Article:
Young Directors Tackle Tough Topics
Given they are part of Generation Y, one of the most indulged and materially endowed in the history of mankind, some young film directors are tackling tough topics in their work. And the content of their work is introducing audiences to portions of the world’s population that are anything but pampered.
In 2008, Grassroots Films of Brooklyn, New York brought The Human Experience to audiences. The film was the first full-length feature created by the company founded in 2001 by Joseph Campo, Charles Kinnane, Clifford Azize and Michael Campo. In the story, the filmmakers spent time with the homeless on the streets of New York, visited an orphanage in Peru and traveled to a colony of outcast lepers in the forests of Ghana, Africa.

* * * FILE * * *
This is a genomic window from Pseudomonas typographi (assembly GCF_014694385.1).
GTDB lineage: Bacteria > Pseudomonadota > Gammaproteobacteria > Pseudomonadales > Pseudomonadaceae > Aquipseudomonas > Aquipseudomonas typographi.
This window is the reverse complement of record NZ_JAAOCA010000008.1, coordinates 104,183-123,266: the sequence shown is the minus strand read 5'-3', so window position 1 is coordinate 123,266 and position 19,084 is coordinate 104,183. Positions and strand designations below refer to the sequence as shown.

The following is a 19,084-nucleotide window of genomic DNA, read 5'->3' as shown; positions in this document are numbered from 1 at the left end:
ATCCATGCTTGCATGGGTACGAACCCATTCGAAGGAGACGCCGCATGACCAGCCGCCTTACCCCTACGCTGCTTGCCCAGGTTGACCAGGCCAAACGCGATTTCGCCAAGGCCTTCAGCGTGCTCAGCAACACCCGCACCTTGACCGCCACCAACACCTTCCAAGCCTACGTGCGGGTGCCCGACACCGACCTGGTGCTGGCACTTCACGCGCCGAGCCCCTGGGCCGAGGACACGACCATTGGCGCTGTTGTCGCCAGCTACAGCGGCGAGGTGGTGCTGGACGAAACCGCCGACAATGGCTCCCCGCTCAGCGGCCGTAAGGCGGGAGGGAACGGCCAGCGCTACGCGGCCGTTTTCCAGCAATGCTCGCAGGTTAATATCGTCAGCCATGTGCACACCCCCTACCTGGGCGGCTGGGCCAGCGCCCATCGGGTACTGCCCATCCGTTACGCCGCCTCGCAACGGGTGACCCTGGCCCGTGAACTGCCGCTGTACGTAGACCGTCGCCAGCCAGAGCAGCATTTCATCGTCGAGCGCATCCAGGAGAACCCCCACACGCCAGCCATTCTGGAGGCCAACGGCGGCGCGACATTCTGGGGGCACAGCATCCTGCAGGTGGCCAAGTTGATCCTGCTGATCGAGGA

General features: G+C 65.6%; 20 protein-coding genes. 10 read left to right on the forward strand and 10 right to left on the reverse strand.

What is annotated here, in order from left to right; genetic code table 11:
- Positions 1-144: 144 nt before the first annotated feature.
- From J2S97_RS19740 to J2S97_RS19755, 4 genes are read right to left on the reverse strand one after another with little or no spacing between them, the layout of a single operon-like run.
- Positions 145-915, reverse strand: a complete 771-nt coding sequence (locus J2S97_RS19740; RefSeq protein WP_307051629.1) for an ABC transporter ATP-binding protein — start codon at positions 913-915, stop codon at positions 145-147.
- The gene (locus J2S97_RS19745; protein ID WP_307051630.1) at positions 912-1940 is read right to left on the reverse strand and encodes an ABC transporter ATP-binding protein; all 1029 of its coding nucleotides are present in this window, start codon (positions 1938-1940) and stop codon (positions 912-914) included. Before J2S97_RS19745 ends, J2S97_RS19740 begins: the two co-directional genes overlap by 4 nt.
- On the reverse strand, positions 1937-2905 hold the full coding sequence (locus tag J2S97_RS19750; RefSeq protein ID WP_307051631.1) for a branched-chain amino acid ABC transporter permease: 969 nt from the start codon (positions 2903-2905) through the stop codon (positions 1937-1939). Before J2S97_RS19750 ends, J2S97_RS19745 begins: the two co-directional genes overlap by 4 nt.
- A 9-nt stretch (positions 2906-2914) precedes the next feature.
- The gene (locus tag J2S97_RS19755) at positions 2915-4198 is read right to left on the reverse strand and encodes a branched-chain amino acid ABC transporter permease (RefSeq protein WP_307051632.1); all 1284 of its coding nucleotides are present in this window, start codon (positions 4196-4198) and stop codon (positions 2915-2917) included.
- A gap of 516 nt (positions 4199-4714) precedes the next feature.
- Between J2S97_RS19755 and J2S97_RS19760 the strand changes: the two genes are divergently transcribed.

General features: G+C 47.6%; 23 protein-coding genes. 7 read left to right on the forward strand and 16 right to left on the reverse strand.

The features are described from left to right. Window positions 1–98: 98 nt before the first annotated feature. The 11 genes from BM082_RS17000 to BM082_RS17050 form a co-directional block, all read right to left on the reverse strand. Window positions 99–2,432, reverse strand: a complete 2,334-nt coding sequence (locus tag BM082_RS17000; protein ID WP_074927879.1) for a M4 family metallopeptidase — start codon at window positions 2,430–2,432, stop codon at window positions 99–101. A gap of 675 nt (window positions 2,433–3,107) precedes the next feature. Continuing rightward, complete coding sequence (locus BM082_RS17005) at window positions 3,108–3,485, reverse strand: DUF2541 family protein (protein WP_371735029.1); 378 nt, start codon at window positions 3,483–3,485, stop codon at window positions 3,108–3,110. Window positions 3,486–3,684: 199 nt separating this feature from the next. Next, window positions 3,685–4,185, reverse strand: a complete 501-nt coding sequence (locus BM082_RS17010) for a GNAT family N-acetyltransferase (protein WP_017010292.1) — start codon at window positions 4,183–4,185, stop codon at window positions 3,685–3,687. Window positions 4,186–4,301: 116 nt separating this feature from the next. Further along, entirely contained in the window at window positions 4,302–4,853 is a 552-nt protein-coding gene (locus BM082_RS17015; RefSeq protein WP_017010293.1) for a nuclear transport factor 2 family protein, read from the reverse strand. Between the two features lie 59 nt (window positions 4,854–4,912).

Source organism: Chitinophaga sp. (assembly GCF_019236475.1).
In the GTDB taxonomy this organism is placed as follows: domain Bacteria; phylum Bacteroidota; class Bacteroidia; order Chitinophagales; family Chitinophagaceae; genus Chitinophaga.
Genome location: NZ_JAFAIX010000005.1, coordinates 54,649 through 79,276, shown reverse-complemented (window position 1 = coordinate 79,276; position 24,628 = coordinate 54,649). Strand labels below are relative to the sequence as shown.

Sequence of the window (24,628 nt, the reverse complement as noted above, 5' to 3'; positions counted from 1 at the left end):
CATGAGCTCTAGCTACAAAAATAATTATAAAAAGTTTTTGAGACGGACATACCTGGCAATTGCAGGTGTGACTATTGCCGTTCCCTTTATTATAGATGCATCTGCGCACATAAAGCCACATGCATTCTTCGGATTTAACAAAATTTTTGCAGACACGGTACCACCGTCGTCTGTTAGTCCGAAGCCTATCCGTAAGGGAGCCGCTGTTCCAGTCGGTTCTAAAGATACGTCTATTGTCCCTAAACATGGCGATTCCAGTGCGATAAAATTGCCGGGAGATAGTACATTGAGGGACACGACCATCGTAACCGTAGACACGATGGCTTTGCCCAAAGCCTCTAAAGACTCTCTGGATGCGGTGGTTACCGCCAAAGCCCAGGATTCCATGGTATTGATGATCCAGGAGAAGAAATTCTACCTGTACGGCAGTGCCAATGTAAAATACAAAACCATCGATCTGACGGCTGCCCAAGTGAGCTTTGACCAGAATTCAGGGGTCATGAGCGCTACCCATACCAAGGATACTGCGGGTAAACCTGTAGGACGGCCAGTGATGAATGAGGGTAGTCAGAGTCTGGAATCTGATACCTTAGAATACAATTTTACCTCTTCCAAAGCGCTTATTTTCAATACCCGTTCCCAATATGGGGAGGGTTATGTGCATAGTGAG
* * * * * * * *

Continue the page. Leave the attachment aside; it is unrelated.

The company’s latest film Child 31 tells the story of Mary’s Meals, a global movement started in 2002 to feed 200 hungry school children in Malawi. The program, which now feeds over 700,000 children a day around the world, provides one meal a day for children attending school using as much local products and employees as possible.
Around the world in Cambodia, US filmmakers Trevor Wright and A. Todd Smith, working with film studies students from Brigham Young University, followed a family living in a garbage dump on the outskirts of Phnom Penh. Their documentary,
River of Victory, exposes the unbelievably difficult circumstances Sang Ly, her husband Ki and their two children Keo and Sokchea live in as they scrape together a daily
existence from recycling material they find and sell. Yet in the midst of the despair, Sang Ly maintains a remarkable determination and positive attitude. View the trailer for this film right here…